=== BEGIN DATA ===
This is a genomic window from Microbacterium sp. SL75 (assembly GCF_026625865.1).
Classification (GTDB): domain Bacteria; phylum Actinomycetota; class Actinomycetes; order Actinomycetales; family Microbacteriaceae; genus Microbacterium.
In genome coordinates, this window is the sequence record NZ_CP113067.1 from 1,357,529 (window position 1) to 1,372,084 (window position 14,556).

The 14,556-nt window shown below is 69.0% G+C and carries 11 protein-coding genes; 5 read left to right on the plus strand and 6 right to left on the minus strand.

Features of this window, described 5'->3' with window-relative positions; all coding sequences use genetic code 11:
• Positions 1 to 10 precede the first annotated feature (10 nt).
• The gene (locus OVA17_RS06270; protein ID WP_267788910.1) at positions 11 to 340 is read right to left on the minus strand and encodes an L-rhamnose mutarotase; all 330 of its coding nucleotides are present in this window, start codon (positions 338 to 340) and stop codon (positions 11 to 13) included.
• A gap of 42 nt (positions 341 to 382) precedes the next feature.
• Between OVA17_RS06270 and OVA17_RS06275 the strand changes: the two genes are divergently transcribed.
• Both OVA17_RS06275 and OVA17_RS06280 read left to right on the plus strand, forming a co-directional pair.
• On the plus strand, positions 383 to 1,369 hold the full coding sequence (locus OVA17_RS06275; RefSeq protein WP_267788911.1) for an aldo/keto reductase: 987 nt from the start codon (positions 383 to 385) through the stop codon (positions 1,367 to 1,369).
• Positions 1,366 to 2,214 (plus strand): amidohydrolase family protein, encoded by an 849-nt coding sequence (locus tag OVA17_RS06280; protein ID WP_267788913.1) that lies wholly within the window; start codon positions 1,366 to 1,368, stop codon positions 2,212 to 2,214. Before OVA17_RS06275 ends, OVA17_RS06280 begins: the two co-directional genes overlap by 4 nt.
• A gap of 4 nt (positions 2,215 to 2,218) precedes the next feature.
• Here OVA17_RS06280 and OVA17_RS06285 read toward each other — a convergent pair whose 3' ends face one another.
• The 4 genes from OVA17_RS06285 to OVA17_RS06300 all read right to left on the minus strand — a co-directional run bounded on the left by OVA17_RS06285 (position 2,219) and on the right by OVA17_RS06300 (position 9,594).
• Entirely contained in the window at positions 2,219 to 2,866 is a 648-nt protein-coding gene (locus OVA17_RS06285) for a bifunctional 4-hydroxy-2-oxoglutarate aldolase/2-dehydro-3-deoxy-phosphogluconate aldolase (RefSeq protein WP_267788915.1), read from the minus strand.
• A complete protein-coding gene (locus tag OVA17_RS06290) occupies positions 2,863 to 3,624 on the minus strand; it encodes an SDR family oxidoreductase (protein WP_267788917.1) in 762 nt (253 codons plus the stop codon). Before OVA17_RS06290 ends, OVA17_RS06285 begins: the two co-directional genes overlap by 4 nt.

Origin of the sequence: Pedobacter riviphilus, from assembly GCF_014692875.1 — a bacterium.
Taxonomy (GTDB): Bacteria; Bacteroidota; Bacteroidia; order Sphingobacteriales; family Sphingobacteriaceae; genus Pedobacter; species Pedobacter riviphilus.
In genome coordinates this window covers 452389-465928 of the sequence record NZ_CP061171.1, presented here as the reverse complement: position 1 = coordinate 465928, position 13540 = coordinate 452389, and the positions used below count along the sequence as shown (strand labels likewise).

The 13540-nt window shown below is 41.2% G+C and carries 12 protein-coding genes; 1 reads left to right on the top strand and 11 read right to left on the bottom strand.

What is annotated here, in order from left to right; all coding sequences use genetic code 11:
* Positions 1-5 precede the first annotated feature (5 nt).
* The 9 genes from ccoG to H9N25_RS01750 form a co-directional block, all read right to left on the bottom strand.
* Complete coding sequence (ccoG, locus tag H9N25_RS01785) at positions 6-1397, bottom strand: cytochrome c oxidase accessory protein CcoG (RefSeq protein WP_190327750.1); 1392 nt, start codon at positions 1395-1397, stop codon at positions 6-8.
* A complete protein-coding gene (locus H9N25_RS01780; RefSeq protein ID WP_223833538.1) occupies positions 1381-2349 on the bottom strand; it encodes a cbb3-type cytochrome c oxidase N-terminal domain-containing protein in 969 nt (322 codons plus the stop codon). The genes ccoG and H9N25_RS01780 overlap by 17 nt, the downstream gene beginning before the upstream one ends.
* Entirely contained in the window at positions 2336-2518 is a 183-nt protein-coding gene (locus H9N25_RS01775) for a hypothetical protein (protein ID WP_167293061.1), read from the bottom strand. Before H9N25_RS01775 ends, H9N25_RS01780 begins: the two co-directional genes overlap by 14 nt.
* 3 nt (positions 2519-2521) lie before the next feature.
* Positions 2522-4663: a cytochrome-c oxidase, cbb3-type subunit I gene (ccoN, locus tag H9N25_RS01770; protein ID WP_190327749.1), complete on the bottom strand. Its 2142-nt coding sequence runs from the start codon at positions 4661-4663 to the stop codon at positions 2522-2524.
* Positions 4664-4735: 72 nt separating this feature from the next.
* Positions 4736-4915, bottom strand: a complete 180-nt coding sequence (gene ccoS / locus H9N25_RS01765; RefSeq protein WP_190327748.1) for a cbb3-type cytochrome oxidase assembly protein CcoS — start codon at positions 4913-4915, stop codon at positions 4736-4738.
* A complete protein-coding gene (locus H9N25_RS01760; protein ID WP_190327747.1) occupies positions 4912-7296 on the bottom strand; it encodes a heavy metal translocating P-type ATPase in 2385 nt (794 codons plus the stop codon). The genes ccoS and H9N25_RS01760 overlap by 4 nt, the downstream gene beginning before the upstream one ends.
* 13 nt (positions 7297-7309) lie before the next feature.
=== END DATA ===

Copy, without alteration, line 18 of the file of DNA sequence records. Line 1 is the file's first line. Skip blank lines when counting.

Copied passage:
Origin of the sequence: Pedobacter riviphilus, from assembly GCF_014692875.1 — a bacterium.